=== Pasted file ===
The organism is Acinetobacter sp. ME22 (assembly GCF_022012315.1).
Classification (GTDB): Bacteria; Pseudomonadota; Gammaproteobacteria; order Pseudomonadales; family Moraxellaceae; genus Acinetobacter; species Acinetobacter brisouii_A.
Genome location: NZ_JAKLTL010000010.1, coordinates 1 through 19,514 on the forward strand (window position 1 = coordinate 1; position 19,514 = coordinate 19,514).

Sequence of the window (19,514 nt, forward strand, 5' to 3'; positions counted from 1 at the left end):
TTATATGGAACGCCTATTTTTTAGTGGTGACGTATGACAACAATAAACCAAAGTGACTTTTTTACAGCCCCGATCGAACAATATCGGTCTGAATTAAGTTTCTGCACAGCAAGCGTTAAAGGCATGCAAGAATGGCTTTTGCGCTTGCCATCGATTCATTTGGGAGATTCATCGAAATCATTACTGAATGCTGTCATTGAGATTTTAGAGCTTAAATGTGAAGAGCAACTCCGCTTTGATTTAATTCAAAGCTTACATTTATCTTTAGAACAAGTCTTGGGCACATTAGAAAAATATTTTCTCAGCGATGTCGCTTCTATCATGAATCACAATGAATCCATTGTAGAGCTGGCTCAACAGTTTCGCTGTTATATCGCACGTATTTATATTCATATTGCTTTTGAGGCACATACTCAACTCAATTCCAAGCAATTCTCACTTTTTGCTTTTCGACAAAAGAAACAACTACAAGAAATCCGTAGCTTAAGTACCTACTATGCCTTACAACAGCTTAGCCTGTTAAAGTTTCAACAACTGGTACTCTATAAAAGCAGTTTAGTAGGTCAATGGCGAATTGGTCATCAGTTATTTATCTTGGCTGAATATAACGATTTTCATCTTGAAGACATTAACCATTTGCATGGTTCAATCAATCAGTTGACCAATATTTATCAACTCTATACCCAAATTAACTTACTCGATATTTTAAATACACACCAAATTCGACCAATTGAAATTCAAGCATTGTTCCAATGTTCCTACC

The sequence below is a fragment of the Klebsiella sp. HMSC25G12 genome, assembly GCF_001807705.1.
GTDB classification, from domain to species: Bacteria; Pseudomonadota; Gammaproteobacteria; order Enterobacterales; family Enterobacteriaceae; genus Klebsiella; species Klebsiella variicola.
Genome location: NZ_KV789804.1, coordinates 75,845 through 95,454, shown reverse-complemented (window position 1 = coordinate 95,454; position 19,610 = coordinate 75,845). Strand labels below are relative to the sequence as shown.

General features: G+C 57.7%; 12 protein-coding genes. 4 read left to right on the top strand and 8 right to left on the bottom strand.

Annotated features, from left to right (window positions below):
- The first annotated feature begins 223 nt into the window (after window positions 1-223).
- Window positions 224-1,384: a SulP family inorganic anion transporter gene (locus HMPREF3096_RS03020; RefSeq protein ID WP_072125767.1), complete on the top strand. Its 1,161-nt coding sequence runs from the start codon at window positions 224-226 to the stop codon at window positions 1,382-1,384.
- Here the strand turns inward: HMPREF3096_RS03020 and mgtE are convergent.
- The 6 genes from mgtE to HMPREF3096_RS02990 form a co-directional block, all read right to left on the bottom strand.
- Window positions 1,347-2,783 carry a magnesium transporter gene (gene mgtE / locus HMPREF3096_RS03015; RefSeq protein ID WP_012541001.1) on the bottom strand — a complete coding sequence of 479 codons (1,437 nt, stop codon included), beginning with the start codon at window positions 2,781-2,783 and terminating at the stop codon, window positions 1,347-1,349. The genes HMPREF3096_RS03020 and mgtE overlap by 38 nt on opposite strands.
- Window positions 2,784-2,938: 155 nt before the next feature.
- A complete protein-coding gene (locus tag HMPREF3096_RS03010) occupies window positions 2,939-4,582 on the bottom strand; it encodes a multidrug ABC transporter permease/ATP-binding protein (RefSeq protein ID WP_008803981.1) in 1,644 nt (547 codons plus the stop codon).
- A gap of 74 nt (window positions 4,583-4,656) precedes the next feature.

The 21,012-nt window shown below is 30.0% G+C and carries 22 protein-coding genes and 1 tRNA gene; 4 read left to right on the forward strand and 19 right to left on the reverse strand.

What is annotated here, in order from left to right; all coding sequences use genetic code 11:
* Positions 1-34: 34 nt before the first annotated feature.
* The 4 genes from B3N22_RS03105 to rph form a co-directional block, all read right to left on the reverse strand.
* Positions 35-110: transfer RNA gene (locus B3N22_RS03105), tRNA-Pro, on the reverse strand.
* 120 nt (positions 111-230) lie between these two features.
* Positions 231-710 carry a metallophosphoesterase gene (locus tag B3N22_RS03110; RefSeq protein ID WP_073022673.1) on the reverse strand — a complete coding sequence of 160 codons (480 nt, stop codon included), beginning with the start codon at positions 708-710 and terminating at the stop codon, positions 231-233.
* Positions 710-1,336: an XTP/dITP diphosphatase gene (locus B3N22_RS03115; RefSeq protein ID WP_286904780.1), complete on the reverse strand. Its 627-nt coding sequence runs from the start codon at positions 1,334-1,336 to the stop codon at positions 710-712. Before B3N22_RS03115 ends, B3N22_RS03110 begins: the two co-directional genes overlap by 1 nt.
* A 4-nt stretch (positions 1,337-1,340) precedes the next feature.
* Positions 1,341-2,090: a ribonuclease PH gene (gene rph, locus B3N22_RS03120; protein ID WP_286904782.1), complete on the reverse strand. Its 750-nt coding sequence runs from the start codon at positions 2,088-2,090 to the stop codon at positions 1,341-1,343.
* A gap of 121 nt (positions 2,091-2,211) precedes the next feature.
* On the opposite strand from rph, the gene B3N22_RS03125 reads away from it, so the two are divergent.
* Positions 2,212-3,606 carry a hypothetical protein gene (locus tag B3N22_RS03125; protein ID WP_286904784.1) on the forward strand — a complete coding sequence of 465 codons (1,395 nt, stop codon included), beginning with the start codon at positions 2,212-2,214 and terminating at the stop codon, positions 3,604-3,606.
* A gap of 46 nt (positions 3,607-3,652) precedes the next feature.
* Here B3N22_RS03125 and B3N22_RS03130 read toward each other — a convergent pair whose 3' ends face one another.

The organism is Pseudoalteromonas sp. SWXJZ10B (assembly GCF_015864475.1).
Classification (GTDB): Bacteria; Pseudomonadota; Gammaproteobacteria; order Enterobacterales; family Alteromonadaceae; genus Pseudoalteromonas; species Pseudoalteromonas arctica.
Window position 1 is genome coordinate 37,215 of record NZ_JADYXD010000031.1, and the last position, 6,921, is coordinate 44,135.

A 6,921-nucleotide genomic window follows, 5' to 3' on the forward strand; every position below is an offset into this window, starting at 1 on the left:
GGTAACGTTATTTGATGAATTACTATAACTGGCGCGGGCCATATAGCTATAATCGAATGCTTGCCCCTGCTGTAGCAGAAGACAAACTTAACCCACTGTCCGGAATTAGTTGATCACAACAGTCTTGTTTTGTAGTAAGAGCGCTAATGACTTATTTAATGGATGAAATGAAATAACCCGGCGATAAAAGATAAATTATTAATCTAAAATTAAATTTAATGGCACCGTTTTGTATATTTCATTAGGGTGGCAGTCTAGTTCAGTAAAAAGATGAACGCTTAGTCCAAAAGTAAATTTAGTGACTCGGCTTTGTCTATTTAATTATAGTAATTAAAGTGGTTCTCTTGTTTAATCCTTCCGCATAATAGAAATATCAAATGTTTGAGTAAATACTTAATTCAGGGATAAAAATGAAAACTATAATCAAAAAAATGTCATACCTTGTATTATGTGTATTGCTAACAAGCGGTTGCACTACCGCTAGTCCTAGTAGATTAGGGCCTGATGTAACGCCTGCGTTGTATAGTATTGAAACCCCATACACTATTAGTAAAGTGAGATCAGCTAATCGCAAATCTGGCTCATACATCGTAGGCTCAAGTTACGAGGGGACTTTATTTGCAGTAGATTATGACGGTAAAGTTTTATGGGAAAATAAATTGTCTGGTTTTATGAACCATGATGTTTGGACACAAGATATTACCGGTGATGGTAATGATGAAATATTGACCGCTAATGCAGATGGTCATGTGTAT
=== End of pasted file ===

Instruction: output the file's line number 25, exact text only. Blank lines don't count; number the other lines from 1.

* Positions 231-710 carry a metallophosphoesterase gene (locus tag B3N22_RS03110; RefSeq protein ID WP_073022673.1) on the reverse strand — a complete coding sequence of 160 codons (480 nt, stop codon included), beginning with the start codon at positions 708-710 and terminating at the stop codon, positions 231-233.